New beekeepers (and some of us old ones) worry when we see ‘lots’ of bees in the snow during winter. The black dots (above) are frozen stiffs – bees that left their hive and didn’t make it back. To me, this is a really sad sight, but not a disturbing one.
If we assume that northern hemisphere honey bee colonies drop their populations from 30,000 bees in late October to 15,000 in late February, that’s over one hundred dead bees every day. We’d much rather see them outside the hive than piled up on the bottom board. One might argue that the dead bees in front of the hive might have lived all winter. Perhaps they were otherwise healthy bees looking for winter flowers. That’s possible. It’s also possible that these were weakly bees taking cleansing flights (honey bees will not defecate inside their hive unless the entire colony is weak and dying). The poor insects were not strong enough to make it home after visiting the bushes.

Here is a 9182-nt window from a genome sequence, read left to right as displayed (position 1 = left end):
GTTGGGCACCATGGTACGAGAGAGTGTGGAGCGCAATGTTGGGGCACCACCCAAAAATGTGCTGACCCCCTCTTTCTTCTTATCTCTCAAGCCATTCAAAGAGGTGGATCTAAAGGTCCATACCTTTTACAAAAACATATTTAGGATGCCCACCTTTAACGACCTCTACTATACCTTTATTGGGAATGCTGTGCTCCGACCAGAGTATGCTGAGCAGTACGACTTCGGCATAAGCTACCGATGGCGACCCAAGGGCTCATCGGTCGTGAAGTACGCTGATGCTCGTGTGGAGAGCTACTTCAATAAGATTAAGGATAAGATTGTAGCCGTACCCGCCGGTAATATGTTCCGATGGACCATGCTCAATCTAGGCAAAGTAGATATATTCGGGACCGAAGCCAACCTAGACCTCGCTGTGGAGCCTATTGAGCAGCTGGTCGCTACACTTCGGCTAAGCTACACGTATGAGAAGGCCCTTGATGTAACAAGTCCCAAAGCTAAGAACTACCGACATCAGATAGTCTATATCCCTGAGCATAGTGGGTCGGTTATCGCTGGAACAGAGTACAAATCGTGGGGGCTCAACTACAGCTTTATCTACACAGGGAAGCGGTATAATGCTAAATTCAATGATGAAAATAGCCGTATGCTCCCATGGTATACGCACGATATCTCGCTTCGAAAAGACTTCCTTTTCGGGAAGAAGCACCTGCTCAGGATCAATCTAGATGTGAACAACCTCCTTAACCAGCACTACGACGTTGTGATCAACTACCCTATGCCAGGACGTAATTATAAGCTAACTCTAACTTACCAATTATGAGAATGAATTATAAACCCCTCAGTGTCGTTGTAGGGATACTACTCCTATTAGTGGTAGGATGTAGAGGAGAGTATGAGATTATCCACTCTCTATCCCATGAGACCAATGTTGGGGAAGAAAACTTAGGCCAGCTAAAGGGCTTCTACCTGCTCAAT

Regardless the cause, a few dozen bees in the snow does not generally mean trouble for the wintering colony. More worrisome is a prolonged cold spell (Calgary, where these colonies live in my backyard, is at the beginning of two weeks of minus 20s). When it’s especially cold, the bees don’t even try to fly out to exercise their monthly constitution. That’s when we should worry.